# Research: Confluence

Confluence is a central property of rewrite systems, and it plays an important role for:

**program correctness**as it guarantees*uniqueness of results*(normal forms), and**model checking**where it is employed for*state space reduction*.

Confluence

A binary relation \( \to \) on a set \( A \) is **confluent** if
\[
\forall a,b,c \in A. \; b \leftarrow^* a \to^* c \implies \exists d.\; b \to^* d \leftarrow^* c
\]

In other words, \( \to \) is confluent if \( {\leftarrow^* \cdot \to^*} \subseteq {\to^* \cdot \leftarrow^*} \). This can be illustrated as follows:

Here we write \( \twoheadrightarrow \) for \( \to^* \), the reflexive, transitive closure of \( \to \).
The solid lines stand for *universal quantification*, and the dotted lines for *existential quantification*.

## Decreasing Diagrams & Weak Diamond Property

The *decreasing diagrams technique* is one of the strongest and most versatile methods for proving confluence.
It is complete for countable systems, and it has many well-known confluence criteria as corollaries,
for instance:

- Newman’s lemma,
- Huet’s strong confluence.
- the lemma of Hindley–Rosen, and
- Rosen’s request lemma.

The way to decreasing diagrams was paved by De Bruijn in 1978 in a note describing the **weak diamond property**, with a proof based on an intricate induction.
The search for an elegant proof led van Oostrom in 1994 to the **decreasing diagrams technique**.

The *weak diamond property* and *decreasing diagrams* have many similarities.
The basic idea of both techniques is to employ a **labeling of the steps** in order to conclude **confluence from local confluence**.
*Local confluence* (\( {\leftarrow \cdot \to} \subseteq {\to^* \cdot \leftarrow^*} \)) itself is not sufficient for *confluence*.
To this end, both methods exploit the labeling of the steps to impose additional requirements on the joining reductions,
as displayed in the following figure:

The *red* and *green* lines inside the diagrams are just a visual aid.
The *red* lines indicate a strict decrease of the label, the *green* lines a weak decrease.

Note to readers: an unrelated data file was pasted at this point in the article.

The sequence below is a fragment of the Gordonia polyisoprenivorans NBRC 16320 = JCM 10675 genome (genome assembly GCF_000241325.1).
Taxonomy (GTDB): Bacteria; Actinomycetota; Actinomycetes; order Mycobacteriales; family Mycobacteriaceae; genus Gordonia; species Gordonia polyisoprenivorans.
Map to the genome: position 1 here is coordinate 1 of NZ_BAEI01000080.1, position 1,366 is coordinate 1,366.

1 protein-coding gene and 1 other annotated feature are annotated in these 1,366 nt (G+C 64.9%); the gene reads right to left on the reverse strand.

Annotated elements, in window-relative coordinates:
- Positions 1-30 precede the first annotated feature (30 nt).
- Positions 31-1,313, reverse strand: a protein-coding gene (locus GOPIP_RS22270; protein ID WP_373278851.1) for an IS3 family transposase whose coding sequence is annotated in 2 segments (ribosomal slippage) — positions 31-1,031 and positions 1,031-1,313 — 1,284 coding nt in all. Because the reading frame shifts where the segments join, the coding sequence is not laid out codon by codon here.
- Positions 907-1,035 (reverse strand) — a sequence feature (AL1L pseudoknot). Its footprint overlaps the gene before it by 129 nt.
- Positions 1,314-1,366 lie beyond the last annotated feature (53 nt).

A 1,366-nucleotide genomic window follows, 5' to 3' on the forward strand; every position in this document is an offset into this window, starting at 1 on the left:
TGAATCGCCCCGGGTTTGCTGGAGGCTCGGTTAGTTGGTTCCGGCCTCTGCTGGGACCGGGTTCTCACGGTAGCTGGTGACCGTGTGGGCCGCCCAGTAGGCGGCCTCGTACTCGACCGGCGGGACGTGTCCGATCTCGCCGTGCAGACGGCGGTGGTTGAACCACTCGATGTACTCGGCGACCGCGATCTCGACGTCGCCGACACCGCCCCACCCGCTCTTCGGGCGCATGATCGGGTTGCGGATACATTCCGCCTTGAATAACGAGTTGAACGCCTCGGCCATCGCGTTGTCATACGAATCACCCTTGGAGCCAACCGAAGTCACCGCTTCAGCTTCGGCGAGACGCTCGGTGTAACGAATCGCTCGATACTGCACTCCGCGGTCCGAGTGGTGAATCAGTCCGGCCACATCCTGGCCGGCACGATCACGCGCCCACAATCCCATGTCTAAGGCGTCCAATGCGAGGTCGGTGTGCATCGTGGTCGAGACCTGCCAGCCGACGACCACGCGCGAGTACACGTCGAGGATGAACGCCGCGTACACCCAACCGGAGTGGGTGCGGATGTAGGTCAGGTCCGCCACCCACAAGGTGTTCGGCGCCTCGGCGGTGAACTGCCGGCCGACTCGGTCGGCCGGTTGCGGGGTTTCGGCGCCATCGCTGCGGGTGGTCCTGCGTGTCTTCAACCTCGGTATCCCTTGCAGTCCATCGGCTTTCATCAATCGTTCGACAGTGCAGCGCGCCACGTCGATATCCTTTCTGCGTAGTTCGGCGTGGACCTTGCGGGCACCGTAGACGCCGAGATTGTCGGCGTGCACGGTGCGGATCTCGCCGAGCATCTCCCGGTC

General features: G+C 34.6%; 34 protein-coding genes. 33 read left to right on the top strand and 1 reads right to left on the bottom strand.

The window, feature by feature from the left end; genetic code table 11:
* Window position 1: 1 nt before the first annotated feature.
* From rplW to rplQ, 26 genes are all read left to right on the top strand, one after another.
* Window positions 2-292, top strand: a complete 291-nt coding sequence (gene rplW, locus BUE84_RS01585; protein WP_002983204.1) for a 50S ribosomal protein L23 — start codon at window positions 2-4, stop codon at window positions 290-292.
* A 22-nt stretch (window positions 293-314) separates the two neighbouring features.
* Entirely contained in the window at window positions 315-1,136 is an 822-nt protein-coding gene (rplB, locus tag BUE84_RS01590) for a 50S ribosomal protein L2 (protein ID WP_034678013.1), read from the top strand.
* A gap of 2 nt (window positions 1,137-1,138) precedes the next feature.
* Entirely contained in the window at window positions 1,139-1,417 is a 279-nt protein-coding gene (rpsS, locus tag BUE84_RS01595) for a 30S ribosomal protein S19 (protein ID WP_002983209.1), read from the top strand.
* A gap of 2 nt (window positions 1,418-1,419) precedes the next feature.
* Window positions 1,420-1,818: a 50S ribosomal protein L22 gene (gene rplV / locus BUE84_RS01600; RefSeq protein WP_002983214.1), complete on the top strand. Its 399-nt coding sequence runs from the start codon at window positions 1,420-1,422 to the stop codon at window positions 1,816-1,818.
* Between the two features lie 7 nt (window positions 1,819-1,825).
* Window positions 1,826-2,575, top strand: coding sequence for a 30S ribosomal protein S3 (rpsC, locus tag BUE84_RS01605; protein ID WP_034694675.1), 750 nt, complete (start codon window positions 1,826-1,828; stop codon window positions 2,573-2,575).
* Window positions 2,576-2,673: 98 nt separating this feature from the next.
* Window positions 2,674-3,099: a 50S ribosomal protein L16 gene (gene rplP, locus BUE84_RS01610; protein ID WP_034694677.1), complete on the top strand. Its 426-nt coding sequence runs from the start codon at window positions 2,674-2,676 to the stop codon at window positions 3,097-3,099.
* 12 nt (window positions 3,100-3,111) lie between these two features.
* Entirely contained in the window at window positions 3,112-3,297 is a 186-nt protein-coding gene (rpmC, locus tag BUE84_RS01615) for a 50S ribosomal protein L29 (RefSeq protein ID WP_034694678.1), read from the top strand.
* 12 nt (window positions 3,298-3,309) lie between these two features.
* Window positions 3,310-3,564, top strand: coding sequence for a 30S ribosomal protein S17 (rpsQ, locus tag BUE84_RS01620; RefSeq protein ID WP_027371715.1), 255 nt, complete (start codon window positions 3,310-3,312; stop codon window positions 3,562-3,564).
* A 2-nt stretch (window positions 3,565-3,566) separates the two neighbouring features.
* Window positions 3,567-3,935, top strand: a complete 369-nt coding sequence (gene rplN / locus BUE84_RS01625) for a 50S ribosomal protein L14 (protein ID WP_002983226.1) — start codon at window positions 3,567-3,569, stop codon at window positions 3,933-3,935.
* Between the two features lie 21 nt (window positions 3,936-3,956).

Weak Diamond Property - De Bruijn (1978)

A relation \( \to \) is confluent if the steps can be labeled with labels from a well-founded **total** order \( < \)
such that every peak \[ c \stackrel{\beta}{\leftarrow} a \stackrel{\alpha}{\to} b \]
**with \( \boldsymbol{\beta \le \alpha} \)** can be joined by reductions of the form of the weak diamond property (above).

Decreasing Diagrams - Van Oostrom (1994)

A relation \( \to \) is confluent if the steps can be labeled with labels from a well-founded **partial** order \( < \)
such that every peak \[ c \stackrel{\beta}{\leftarrow} a \stackrel{\alpha}{\to} b \]
can be joined by reductions of the form of the decreasing diagram (above).

So the differences between the weak diamond property and decreasing diagrams
concern the use of **total vs. partial** orders, and the **symmetry** in the decreasing diagram.

## Our contribution

De Bruijn’s note on the *weak diamond property* is a seminal work as
it pioneers the key ingredients (the labeling and the shape of the diagrams)
that make decreasing diagrams so strong.
Nevertheless, the weak diamond property has almost been forgotten over time.

In [1], we show that the **weak diamond property and decreasing diagrams have equal strengths**.
Given a confluence proof using *decreasing diagrams*,
we obtain a proof using the *weak diamond property* by transforming the partial order on the labels into a total order.
We demonstrate that this does *not* require the *Axiom of Choice* as we can identify elements of equal `ordinal height’.
Previously, it has been known that the decreasing diagrams technique subsumes the weak diamond property,
but the reverse has not been known.

In [1], we moreover give a **new proof of confluence by decreasing diagrams**.
Our proof is just about one page long, and is one of the **shortest** proofs of confluence by decreasing diagrams.

Finally, we prove in [1] that **decreasing diagrams are not complete for proving commutation** of countable (even finite) systems
(while they are complete for *confluence* of countable systems).

In [2], we investigate how the size of the label set influences the strength of decreasing diagrams.
Surprisingly, we find that **two labels suffice for proving confluence of every countable confluent system**.
This stands in **sharp contrast to the situation for commutation**, where two labels do *not* suffice.
We construct, for every \( n \in \mathbb{N} \), a rewrite system that can be proven commutating using \( n \) labels but not with less labels.

## Open problems

Considering the importance and wide use of decreasing diagrams, it is surprising that it has remained open since 1993 whether decreasing diagrams are complete for uncountable systems:

Open Problem (#56 on the RTA List of Open Problems)

Is decreasing diagrams complete for proving confluence of uncountable systems?

Our results in [2] suggest that it may be fruitful to first answer the following question:

Open Problem

Is there a uncountable confluent system that cannot be proven confluent by decreasing diagrams with two labels?

## References

- De Bruijn’s Weak Diamond Property RevisitedJörg Endrullis, and Jan Willem KlopIndagationes Mathematicae , 24 (4) , pp. 1050–1072 (2013)
- Decreasing Diagrams with Two Labels Are Complete for Confluence of Countable SystemsJörg Endrullis, Jan Willem Klop, and Roy OverbeekIn: Proc. Conf. on Formal Structures for Computation and Deduction (FSCD 2018), pp. 14:1–14:15, Schloss Dagstuhl - Leibniz-Zentrum fuer Informatik (2018)